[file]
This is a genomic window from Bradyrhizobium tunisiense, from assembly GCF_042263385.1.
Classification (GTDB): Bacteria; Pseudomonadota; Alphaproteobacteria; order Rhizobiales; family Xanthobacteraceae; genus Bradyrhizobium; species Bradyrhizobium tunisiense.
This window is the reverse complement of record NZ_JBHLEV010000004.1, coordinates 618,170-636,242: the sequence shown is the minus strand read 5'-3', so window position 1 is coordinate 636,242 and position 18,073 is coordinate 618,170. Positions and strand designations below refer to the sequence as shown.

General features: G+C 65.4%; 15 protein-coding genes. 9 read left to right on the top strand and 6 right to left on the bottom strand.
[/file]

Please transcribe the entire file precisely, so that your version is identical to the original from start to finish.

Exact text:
This is a genomic window from Bradyrhizobium tunisiense, from assembly GCF_042263385.1.
Classification (GTDB): Bacteria; Pseudomonadota; Alphaproteobacteria; order Rhizobiales; family Xanthobacteraceae; genus Bradyrhizobium; species Bradyrhizobium tunisiense.
This window is the reverse complement of record NZ_JBHLEV010000004.1, coordinates 618,170-636,242: the sequence shown is the minus strand read 5'-3', so window position 1 is coordinate 636,242 and position 18,073 is coordinate 618,170. Positions and strand designations below refer to the sequence as shown.

General features: G+C 65.4%; 15 protein-coding genes. 9 read left to right on the top strand and 6 right to left on the bottom strand.